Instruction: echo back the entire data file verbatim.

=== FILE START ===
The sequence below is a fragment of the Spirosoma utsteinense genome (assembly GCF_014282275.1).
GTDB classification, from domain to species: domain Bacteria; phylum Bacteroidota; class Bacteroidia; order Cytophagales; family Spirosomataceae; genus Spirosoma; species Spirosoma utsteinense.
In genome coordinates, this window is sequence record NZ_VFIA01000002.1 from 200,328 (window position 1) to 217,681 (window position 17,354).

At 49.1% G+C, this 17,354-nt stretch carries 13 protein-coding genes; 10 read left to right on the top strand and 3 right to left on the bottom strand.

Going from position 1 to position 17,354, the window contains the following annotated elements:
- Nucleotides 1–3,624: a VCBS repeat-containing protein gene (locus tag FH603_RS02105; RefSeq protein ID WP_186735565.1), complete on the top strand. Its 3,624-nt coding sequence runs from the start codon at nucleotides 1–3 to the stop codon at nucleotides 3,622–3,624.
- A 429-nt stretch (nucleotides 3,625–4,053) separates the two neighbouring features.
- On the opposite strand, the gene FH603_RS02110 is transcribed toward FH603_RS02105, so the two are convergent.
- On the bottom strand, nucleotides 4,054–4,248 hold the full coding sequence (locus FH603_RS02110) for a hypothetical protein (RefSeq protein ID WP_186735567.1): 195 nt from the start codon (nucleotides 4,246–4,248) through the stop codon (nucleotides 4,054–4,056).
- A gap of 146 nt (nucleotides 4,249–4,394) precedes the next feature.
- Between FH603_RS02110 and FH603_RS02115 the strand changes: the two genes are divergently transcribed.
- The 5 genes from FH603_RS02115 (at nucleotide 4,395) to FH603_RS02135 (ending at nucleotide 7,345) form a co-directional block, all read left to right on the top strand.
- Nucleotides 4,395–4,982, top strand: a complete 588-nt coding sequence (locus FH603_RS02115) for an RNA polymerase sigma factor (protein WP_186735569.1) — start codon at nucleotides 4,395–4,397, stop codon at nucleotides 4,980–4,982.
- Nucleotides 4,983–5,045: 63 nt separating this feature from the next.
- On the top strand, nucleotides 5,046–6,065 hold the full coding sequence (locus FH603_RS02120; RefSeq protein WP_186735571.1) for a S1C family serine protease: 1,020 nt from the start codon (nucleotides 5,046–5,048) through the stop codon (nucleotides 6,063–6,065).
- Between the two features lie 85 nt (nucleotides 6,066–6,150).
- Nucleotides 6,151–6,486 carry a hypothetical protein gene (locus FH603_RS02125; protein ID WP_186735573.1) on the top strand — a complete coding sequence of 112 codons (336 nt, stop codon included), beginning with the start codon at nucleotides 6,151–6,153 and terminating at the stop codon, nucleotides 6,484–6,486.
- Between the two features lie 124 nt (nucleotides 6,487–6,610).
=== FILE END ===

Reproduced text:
The sequence below is a fragment of the Spirosoma utsteinense genome (assembly GCF_014282275.1).
GTDB classification, from domain to species: domain Bacteria; phylum Bacteroidota; class Bacteroidia; order Cytophagales; family Spirosomataceae; genus Spirosoma; species Spirosoma utsteinense.
In genome coordinates, this window is sequence record NZ_VFIA01000002.1 from 200,328 (window position 1) to 217,681 (window position 17,354).

At 49.1% G+C, this 17,354-nt stretch carries 13 protein-coding genes; 10 read left to right on the top strand and 3 right to left on the bottom strand.

Going from position 1 to position 17,354, the window contains the following annotated elements:
- Nucleotides 1–3,624: a VCBS repeat-containing protein gene (locus tag FH603_RS02105; RefSeq protein ID WP_186735565.1), complete on the top strand. Its 3,624-nt coding sequence runs from the start codon at nucleotides 1–3 to the stop codon at nucleotides 3,622–3,624.
- A 429-nt stretch (nucleotides 3,625–4,053) separates the two neighbouring features.
- On the opposite strand, the gene FH603_RS02110 is transcribed toward FH603_RS02105, so the two are convergent.
- On the bottom strand, nucleotides 4,054–4,248 hold the full coding sequence (locus FH603_RS02110) for a hypothetical protein (RefSeq protein ID WP_186735567.1): 195 nt from the start codon (nucleotides 4,246–4,248) through the stop codon (nucleotides 4,054–4,056).
- A gap of 146 nt (nucleotides 4,249–4,394) precedes the next feature.
- Between FH603_RS02110 and FH603_RS02115 the strand changes: the two genes are divergently transcribed.
- The 5 genes from FH603_RS02115 (at nucleotide 4,395) to FH603_RS02135 (ending at nucleotide 7,345) form a co-directional block, all read left to right on the top strand.
- Nucleotides 4,395–4,982, top strand: a complete 588-nt coding sequence (locus FH603_RS02115) for an RNA polymerase sigma factor (protein WP_186735569.1) — start codon at nucleotides 4,395–4,397, stop codon at nucleotides 4,980–4,982.
- Nucleotides 4,983–5,045: 63 nt separating this feature from the next.
- On the top strand, nucleotides 5,046–6,065 hold the full coding sequence (locus FH603_RS02120; RefSeq protein WP_186735571.1) for a S1C family serine protease: 1,020 nt from the start codon (nucleotides 5,046–5,048) through the stop codon (nucleotides 6,063–6,065).
- Between the two features lie 85 nt (nucleotides 6,066–6,150).
- Nucleotides 6,151–6,486 carry a hypothetical protein gene (locus FH603_RS02125; protein ID WP_186735573.1) on the top strand — a complete coding sequence of 112 codons (336 nt, stop codon included), beginning with the start codon at nucleotides 6,151–6,153 and terminating at the stop codon, nucleotides 6,484–6,486.
- Between the two features lie 124 nt (nucleotides 6,487–6,610).